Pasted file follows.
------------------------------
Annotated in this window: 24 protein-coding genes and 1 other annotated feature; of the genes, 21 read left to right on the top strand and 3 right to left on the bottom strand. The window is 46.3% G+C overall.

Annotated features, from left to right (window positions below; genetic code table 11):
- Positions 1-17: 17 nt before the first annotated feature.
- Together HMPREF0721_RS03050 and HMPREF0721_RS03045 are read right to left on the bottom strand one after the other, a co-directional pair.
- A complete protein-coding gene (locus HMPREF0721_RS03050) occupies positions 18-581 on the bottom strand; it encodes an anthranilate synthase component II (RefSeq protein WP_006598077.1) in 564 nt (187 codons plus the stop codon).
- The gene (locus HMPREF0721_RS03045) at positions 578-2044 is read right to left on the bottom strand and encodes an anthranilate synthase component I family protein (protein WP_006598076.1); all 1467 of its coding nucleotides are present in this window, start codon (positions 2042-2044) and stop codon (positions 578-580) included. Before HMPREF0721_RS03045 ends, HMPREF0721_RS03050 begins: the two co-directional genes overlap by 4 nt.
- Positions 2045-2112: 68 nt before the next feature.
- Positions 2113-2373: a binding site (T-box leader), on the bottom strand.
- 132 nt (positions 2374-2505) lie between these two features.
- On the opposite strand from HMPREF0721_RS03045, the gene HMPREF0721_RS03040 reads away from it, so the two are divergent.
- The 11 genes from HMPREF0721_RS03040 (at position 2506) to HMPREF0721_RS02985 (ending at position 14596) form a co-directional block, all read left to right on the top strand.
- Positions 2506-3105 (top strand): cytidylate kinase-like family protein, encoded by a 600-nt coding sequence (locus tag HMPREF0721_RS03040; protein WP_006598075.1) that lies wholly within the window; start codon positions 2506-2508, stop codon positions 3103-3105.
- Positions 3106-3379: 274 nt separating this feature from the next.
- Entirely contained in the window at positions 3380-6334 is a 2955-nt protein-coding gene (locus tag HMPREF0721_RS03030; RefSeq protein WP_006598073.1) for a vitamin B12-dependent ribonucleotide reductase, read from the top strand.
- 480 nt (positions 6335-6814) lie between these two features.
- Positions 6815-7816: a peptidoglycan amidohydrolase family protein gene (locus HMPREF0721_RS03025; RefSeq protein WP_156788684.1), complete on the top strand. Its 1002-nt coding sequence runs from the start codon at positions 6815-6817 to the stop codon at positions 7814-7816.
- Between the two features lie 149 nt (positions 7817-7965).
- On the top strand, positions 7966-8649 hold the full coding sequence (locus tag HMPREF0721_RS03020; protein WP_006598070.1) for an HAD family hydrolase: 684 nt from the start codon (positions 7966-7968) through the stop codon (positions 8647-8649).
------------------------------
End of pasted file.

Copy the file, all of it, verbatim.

Annotated in this window: 24 protein-coding genes and 1 other annotated feature; of the genes, 21 read left to right on the top strand and 3 right to left on the bottom strand. The window is 46.3% G+C overall.

Annotated features, from left to right (window positions below; genetic code table 11):
- Positions 1-17: 17 nt before the first annotated feature.
- Together HMPREF0721_RS03050 and HMPREF0721_RS03045 are read right to left on the bottom strand one after the other, a co-directional pair.
- A complete protein-coding gene (locus HMPREF0721_RS03050) occupies positions 18-581 on the bottom strand; it encodes an anthranilate synthase component II (RefSeq protein WP_006598077.1) in 564 nt (187 codons plus the stop codon).
- The gene (locus HMPREF0721_RS03045) at positions 578-2044 is read right to left on the bottom strand and encodes an anthranilate synthase component I family protein (protein WP_006598076.1); all 1467 of its coding nucleotides are present in this window, start codon (positions 2042-2044) and stop codon (positions 578-580) included. Before HMPREF0721_RS03045 ends, HMPREF0721_RS03050 begins: the two co-directional genes overlap by 4 nt.
- Positions 2045-2112: 68 nt before the next feature.
- Positions 2113-2373: a binding site (T-box leader), on the bottom strand.
- 132 nt (positions 2374-2505) lie between these two features.
- On the opposite strand from HMPREF0721_RS03045, the gene HMPREF0721_RS03040 reads away from it, so the two are divergent.
- The 11 genes from HMPREF0721_RS03040 (at position 2506) to HMPREF0721_RS02985 (ending at position 14596) form a co-directional block, all read left to right on the top strand.
- Positions 2506-3105 (top strand): cytidylate kinase-like family protein, encoded by a 600-nt coding sequence (locus tag HMPREF0721_RS03040; protein WP_006598075.1) that lies wholly within the window; start codon positions 2506-2508, stop codon positions 3103-3105.
- Positions 3106-3379: 274 nt separating this feature from the next.
- Entirely contained in the window at positions 3380-6334 is a 2955-nt protein-coding gene (locus tag HMPREF0721_RS03030; RefSeq protein WP_006598073.1) for a vitamin B12-dependent ribonucleotide reductase, read from the top strand.
- 480 nt (positions 6335-6814) lie between these two features.
- Positions 6815-7816: a peptidoglycan amidohydrolase family protein gene (locus HMPREF0721_RS03025; RefSeq protein WP_156788684.1), complete on the top strand. Its 1002-nt coding sequence runs from the start codon at positions 6815-6817 to the stop codon at positions 7814-7816.
- Between the two features lie 149 nt (positions 7817-7965).
- On the top strand, positions 7966-8649 hold the full coding sequence (locus tag HMPREF0721_RS03020; protein WP_006598070.1) for an HAD family hydrolase: 684 nt from the start codon (positions 7966-7968) through the stop codon (positions 8647-8649).